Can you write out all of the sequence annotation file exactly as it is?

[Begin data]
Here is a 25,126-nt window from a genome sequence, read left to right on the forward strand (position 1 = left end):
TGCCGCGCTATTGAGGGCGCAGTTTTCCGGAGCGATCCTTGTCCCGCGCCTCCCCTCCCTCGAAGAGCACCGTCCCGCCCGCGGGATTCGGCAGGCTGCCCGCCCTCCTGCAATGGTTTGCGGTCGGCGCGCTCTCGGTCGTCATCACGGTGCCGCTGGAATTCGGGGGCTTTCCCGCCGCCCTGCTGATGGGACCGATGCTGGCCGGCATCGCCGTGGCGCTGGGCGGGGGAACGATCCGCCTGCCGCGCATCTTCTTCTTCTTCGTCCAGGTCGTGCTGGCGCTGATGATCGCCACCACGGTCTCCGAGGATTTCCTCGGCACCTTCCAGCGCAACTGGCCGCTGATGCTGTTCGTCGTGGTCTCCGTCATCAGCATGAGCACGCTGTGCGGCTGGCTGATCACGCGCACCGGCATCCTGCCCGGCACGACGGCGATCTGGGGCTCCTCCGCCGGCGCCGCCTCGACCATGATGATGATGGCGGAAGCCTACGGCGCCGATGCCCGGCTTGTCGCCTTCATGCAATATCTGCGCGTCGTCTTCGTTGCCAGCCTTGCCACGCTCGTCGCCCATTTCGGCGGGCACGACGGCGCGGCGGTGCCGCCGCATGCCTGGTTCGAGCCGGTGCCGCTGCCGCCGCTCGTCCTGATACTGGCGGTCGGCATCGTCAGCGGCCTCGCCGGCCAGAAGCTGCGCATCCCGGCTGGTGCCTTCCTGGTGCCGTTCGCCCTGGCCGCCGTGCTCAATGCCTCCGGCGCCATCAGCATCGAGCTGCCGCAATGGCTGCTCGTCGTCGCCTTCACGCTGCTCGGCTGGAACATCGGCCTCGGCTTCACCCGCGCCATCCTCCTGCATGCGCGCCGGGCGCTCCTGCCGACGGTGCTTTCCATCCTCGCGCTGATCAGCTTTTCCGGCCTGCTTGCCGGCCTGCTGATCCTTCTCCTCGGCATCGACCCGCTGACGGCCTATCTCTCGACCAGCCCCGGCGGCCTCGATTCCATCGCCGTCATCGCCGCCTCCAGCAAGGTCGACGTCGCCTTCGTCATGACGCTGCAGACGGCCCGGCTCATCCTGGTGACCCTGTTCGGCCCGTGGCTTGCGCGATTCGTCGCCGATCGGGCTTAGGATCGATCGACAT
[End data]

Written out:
Here is a 25,126-nt window from a genome sequence, read left to right on the forward strand (position 1 = left end):
TGCCGCGCTATTGAGGGCGCAGTTTTCCGGAGCGATCCTTGTCCCGCGCCTCCCCTCCCTCGAAGAGCACCGTCCCGCCCGCGGGATTCGGCAGGCTGCCCGCCCTCCTGCAATGGTTTGCGGTCGGCGCGCTCTCGGTCGTCATCACGGTGCCGCTGGAATTCGGGGGCTTTCCCGCCGCCCTGCTGATGGGACCGATGCTGGCCGGCATCGCCGTGGCGCTGGGCGGGGGAACGATCCGCCTGCCGCGCATCTTCTTCTTCTTCGTCCAGGTCGTGCTGGCGCTGATGATCGCCACCACGGTCTCCGAGGATTTCCTCGGCACCTTCCAGCGCAACTGGCCGCTGATGCTGTTCGTCGTGGTCTCCGTCATCAGCATGAGCACGCTGTGCGGCTGGCTGATCACGCGCACCGGCATCCTGCCCGGCACGACGGCGATCTGGGGCTCCTCCGCCGGCGCCGCCTCGACCATGATGATGATGGCGGAAGCCTACGGCGCCGATGCCCGGCTTGTCGCCTTCATGCAATATCTGCGCGTCGTCTTCGTTGCCAGCCTTGCCACGCTCGTCGCCCATTTCGGCGGGCACGACGGCGCGGCGGTGCCGCCGCATGCCTGGTTCGAGCCGGTGCCGCTGCCGCCGCTCGTCCTGATACTGGCGGTCGGCATCGTCAGCGGCCTCGCCGGCCAGAAGCTGCGCATCCCGGCTGGTGCCTTCCTGGTGCCGTTCGCCCTGGCCGCCGTGCTCAATGCCTCCGGCGCCATCAGCATCGAGCTGCCGCAATGGCTGCTCGTCGTCGCCTTCACGCTGCTCGGCTGGAACATCGGCCTCGGCTTCACCCGCGCCATCCTCCTGCATGCGCGCCGGGCGCTCCTGCCGACGGTGCTTTCCATCCTCGCGCTGATCAGCTTTTCCGGCCTGCTTGCCGGCCTGCTGATCCTTCTCCTCGGCATCGACCCGCTGACGGCCTATCTCTCGACCAGCCCCGGCGGCCTCGATTCCATCGCCGTCATCGCCGCCTCCAGCAAGGTCGACGTCGCCTTCGTCATGACGCTGCAGACGGCCCGGCTCATCCTGGTGACCCTGTTCGGCCCGTGGCTTGCGCGATTCGTCGCCGATCGGGCTTAGGATCGATCGACAT